By Kristin Backert-Evans
We’re now over a year into the COVID-19 pandemic, and like many of you, all of these hours spent indoors compelled me to find hobbies to occupy my time. While my husband perfected the art of baking Earl Grey pound cake (which you should totally try), I started collecting Pokémon cards! Well, “started” isn’t really the right word. Like many children of the 90s, I begged my parents to buy me cards all throughout my childhood. When the pandemic started, I found myself drawn to this important, nostalgic part of my life again. Little did I know that something so seemingly simple would involve a host of executive functioning skills.
Whether you collect Pokémon cards, autographs, or stamps, organizing those items is a key part of any collector’s life. Everyone has their own system — maybe you organize items by the year they were released in, maybe you organize them by design, or maybe you organize them by their rarity. At the end of the day, it’s important to find a system that makes sense and works specifically for you. For example, when I organize my Pokémon cards, I first divide the cards into nine piles depending on a Pokémon’s number (e.g., 1-99, 100-199, 200-299, etc.). Afterwards, I go through the cards in each pile and put them in numerical order and place doubles together. That way, all of my Charizard cards from throughout the years appear next to each other when they’re eventually placed in one of my binders, which lets me look at the changing artwork over the last two decades. I’ve organized my cards this way since I was a kid, so that sense of familiarity was a welcome return to when I restarted my collection.
As you can imagine, it takes a lot of time to organize cards. Typically, I set aside time each weekend to go through any new cards I may have obtained. This can take anywhere from 30 minutes to two hours, depending on how many cards I’m sorting through. Placing cards in a binder is a once-a-month (or maybe even once every two months) process because it usually takes me upwards of four hours. Spending that much time on any one task can be challenging, so I make sure to take breaks. I usually work on the floor, so standing up and stretching lets me look at the progress I’ve made so far and plan out what work I still want to accomplish for the day. During these breaks, I’ll walk around my apartment, look out the window for evil doers, or grab a snack. By doing so, I can better gauge my energy levels and readjust my goals. While I would love to place all cards in a binder in one sitting, sometimes that’s just not feasible — and that’s okay! If I were to sit there and force myself to do so, I think my enjoyment of the hobby would fade. I’ve found that it’s important to see what my limits are and alter my goals as needed, and practicing these skills with something I love makes it easier to use them for less-enjoyable tasks.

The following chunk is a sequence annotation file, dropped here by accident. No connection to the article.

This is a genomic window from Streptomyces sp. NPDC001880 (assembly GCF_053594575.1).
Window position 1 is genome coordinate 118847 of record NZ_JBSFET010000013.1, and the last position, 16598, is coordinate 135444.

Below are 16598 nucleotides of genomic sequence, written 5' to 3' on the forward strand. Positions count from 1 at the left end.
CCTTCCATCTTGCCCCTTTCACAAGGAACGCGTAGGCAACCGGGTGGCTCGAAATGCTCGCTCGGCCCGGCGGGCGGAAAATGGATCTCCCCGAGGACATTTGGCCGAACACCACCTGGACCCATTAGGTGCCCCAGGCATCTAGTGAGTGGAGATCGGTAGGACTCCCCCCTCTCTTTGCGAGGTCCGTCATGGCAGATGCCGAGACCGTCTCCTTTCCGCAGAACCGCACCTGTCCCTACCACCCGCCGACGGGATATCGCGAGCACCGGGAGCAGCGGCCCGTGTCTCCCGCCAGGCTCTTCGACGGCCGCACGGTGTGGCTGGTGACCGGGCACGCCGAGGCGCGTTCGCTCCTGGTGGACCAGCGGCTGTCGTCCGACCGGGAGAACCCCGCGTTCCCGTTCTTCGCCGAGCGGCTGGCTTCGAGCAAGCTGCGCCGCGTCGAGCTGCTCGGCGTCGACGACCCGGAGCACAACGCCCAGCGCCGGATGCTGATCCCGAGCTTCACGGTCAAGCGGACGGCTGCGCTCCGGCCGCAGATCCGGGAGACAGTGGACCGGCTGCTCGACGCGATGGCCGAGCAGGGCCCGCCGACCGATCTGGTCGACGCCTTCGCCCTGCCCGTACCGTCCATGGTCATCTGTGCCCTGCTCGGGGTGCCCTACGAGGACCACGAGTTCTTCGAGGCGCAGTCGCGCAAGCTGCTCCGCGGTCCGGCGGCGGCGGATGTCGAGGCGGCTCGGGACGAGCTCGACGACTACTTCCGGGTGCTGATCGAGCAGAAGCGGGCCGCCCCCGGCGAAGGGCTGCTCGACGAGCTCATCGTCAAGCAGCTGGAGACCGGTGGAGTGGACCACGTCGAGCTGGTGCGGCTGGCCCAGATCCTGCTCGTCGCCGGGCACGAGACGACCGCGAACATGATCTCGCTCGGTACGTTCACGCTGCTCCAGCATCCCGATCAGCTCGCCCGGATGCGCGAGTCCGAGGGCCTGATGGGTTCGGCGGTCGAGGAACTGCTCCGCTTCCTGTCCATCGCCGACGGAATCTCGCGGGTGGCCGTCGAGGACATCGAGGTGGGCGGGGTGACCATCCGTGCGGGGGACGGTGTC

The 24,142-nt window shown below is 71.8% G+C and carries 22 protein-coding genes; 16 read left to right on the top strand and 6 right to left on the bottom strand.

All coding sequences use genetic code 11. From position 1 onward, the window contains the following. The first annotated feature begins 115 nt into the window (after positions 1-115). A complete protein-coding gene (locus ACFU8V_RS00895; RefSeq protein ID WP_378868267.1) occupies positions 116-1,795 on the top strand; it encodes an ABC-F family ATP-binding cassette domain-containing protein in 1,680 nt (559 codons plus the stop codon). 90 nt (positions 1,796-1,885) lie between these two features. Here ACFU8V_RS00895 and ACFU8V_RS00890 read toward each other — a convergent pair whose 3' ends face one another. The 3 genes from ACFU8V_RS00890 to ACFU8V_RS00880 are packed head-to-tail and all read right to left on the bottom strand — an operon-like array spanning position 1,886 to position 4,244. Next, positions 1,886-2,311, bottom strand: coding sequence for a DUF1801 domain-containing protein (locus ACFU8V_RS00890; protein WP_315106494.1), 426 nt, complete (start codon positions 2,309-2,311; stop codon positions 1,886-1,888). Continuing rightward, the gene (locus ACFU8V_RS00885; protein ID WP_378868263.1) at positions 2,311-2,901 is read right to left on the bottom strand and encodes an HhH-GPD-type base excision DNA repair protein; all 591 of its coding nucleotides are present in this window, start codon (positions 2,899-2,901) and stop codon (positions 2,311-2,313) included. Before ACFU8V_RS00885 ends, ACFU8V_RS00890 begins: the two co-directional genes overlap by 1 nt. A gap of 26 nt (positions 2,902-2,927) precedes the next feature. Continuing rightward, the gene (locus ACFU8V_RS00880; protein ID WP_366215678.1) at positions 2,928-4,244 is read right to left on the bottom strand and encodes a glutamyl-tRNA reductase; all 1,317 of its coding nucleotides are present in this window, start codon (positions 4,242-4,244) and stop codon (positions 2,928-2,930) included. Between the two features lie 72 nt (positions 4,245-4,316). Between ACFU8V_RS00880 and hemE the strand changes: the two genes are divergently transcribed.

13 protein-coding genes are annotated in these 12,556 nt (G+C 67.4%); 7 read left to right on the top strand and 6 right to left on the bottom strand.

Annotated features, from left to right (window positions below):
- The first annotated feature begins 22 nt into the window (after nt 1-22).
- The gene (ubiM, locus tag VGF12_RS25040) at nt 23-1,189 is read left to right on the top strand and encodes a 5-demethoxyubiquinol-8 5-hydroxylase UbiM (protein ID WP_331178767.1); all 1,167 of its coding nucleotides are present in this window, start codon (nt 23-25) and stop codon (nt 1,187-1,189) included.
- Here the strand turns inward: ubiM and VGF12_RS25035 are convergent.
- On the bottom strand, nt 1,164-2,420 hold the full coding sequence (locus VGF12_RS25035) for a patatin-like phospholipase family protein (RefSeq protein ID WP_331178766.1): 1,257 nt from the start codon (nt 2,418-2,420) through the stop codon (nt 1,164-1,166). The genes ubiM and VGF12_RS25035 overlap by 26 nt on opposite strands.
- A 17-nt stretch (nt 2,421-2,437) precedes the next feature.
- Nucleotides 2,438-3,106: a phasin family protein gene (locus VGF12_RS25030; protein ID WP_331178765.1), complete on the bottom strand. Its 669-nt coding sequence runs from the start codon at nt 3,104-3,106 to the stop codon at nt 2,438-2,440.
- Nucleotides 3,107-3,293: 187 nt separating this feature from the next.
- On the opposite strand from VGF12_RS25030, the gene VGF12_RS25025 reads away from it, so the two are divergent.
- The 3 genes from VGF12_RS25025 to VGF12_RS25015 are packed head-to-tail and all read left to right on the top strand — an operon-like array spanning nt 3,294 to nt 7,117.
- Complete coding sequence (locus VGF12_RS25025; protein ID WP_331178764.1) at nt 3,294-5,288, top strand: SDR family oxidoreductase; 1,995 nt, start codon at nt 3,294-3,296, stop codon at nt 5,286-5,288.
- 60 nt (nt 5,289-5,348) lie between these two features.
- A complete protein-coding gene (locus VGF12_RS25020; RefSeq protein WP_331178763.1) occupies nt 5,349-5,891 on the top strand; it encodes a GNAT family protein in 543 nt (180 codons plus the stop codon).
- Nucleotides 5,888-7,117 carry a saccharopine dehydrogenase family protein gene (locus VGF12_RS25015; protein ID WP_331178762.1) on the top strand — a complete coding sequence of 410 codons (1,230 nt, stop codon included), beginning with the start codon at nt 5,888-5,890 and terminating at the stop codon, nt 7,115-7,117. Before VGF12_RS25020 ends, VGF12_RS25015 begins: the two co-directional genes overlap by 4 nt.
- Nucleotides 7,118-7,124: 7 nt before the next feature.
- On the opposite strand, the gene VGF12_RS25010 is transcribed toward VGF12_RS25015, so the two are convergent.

When I started collecting cards again, I found myself wanting to talk to other people about it. My husband knows the franchise but doesn’t really know it (can I name the first 150 Pokémon from memory? Maybe. Can he? Absolutely not), so I found myself seeking out like-minded communities. However, I tend to feel anxious and shy around others, especially new people, which makes it difficult for me to participate in conversations. But collecting Pokémon cards was becoming such a important part of my life that I wanted to share in it with people who felt the same way. While challenging, I reached out to others on social media. Before doing so, I rehearsed what I wanted to say and used positive self-talk to motivate myself to Tweet at someone or share a card on Instagram. To my pleasant surprise, I was able to form a community, one where we trade tips for locations that recently restocked cards, where we exult in others’ successes in getting a rare card, where we lament our failures at not finding cards in the “wild” (aka a store). Becoming a part of a community is always difficult, but I found that encouraging myself to do so was a wonderful thing.
Card collecting isn’t for everyone, but finding a hobby that you’re passionate about can be a great way to help you strengthen your executive functioning skills. From organization to time management to social skills, hobbies can help you in more ways than one!